27 April 2007Seeing some of the discussions taking place on several websites that deem themselves at the edge of human development and claiming second-tier (if not higher) awareness, I do get amused at times by the thoughtlessness with which people analyse life around them.
I am now particularly referring to the analysis of movies, articles, literature, etc. in terms of the developmental level at which they are. Frequent use is made of e.g. Spiral Dynamics' or Ken Wilber's color schemes to put into perspective from what level something was created.
Say we are talking about the movie called "The Secret". I have read articles stating that this is a typical "green" movie with tendencies to confuse "purple" beliefs with "yellow or turquoise" consciousness. Apart from the utter lack of clarity when using this type of expressions with people who have not read the theories, something worse seems to happen here.
What I am objecting to in the first place is the use of the names of certain distinct levels of development as labels to identify a person or group of people. Using colors from SD or other schemes to actually identify someone and putting them into a certain category does no right to the human being you are referring to. someone "is" not green or yellow - that would equate his or her identity with yellowness or greenness. Identity, according to the model of Gregory Bateson and Robert Dilts (see the following link for more details: http://www.pnlcoach.com/606_644.htm ), is a level that encompasses all our values, beliefs, capacities and activities in any context, and is only encompassed itself by the Transpersonal (whatever that is according to your personal definition). So it is kinda difficult to say that someone "is" green or that someone "is" a sailor. Instead, green is a developmental level someone has and sailor is a job someone has. Identity, as a transcending level beyond all that we have (i.e. the levels below it), goes to the core of who we are. And I believe that our core is not just green or yellow...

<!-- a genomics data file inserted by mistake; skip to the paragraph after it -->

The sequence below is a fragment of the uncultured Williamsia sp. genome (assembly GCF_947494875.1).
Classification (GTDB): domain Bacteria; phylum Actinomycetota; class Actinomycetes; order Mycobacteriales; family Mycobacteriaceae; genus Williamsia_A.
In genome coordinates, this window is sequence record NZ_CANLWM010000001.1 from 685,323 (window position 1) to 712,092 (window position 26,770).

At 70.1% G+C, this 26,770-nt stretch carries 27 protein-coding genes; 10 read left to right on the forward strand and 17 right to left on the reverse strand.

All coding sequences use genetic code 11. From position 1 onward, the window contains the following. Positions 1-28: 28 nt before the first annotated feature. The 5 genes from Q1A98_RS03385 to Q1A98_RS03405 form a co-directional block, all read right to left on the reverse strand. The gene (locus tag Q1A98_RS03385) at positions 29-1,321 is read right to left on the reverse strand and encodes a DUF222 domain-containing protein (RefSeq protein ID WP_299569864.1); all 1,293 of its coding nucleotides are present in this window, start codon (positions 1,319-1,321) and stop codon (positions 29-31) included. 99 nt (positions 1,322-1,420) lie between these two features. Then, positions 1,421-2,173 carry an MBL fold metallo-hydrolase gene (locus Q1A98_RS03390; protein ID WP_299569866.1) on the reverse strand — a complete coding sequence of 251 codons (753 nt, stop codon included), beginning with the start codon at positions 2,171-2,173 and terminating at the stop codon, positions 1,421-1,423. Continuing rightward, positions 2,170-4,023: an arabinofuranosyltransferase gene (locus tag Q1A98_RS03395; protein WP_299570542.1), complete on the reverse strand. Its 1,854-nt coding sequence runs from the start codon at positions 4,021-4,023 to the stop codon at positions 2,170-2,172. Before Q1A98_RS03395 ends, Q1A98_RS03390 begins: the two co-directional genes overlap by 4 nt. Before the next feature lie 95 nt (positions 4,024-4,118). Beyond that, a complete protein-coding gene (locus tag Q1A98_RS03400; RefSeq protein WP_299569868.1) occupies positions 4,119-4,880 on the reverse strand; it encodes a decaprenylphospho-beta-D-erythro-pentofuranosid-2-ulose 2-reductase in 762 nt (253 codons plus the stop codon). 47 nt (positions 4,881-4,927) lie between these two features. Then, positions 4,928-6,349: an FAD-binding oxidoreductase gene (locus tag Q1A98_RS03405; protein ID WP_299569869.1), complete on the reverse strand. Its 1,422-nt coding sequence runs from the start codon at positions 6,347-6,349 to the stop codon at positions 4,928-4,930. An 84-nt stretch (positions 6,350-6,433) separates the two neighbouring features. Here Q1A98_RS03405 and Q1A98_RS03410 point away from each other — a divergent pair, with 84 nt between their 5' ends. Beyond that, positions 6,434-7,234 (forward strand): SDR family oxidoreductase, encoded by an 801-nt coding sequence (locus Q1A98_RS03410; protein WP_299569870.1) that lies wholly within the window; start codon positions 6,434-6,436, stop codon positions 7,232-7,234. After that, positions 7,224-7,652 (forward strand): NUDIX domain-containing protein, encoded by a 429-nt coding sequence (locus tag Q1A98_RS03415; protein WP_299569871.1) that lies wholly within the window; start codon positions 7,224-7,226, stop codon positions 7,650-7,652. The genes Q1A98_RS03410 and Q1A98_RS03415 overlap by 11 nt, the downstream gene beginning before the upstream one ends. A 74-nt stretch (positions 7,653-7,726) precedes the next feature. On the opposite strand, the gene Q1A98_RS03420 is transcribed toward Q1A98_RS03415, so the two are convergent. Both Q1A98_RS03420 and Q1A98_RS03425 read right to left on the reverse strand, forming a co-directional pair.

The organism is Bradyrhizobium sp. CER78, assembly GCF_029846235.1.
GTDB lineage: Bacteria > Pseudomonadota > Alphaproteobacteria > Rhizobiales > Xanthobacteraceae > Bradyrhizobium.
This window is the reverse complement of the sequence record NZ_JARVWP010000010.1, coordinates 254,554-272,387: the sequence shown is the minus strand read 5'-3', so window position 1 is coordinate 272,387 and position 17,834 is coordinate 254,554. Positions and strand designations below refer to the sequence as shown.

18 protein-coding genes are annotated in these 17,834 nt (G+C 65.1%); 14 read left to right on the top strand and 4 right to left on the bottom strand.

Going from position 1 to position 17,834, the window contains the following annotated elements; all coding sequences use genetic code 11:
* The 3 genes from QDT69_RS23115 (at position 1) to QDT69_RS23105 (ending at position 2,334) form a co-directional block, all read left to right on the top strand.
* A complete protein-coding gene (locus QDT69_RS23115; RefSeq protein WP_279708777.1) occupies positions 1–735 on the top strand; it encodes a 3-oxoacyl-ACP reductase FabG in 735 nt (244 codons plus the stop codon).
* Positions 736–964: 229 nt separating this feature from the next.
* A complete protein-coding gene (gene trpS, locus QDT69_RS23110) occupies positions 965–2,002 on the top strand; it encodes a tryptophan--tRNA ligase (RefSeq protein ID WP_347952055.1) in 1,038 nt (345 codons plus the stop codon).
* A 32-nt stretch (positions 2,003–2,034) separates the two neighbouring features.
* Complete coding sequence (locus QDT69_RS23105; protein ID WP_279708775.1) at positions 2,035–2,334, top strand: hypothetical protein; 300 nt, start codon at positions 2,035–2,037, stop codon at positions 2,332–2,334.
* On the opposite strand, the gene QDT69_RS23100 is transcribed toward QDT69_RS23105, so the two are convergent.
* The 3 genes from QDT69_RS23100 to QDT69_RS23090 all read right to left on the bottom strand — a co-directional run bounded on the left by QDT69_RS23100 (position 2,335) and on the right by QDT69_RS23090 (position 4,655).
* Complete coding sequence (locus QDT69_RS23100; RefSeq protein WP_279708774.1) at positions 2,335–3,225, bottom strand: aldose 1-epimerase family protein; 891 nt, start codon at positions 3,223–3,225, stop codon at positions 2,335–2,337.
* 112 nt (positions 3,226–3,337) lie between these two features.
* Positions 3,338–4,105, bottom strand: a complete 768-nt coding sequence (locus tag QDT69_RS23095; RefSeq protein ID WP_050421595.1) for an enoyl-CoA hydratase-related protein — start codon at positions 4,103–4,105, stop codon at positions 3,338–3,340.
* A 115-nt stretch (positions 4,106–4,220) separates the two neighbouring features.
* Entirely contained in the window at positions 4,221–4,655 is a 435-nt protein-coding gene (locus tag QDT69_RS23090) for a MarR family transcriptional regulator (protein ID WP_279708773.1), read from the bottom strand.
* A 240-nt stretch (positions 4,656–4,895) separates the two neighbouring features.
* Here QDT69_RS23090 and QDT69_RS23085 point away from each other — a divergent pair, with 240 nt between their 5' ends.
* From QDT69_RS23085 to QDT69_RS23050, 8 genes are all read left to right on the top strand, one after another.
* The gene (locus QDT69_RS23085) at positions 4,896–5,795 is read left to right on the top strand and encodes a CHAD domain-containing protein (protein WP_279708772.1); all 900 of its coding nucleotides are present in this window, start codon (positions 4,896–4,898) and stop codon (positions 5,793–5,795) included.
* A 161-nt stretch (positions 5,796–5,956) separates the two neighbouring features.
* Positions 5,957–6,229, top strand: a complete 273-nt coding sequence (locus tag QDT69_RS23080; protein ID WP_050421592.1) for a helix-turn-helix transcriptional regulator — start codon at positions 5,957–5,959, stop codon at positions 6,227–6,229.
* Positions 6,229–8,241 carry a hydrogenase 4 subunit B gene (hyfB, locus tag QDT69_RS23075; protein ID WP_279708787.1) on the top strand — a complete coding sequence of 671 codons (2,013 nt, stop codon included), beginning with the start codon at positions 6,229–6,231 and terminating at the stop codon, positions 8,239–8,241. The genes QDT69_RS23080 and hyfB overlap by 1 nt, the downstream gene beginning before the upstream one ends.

Secondly, and more importantly however, is the fact that the types of expressions like, "This guy is typically blue", are a gross generalization of who a person really is. Remember Integral Theory from any of Ken Wilber's books: AQAL stands for All Quadrants, All Levels, All Lines, All States, All Types, etc. Not just Quadrants and Levels. Also many other aspects, such as Lines.
Lines? What are those again? Lines were stuff that you develop along in a certain aspect of your being. Take cognitive development, emotional development, physical development, social development, etc. There you have already four quite distinct features of what someone's being consists of. And there's many more. Each of those lines has a development of its own, which is relatively independent from the other lines. That means, that the developmental level of each line can be different. Cognitively, someone can be turquoise, but morally still very purple. Emotionally almost yellow, but orange in terms of needs. So how can you say that someone is at a certain level? No way that someone is entirely blue, orange or green. Each and every aspect of someone's being can be at a different level.
So how do we deal with these differences? Well, simply be specific. Feel free to analyze anything in terms of development, but be specific. Say that you saw a movie that was cognitively yellow, but purple in terms of needs. Say you read a book that was written from an Integral level of cognitive consciousness, but here and there expressed morally pre-personal views.
Thinking integrally is not the same as thinking in generalizations. Integral thinking is about inclusiveness. So don't forget too include the distinction between different lines, different aspects of one's development. If you don't, you fall into the traps of using a generalized model. If you do, you're on your way to thinking more integrally.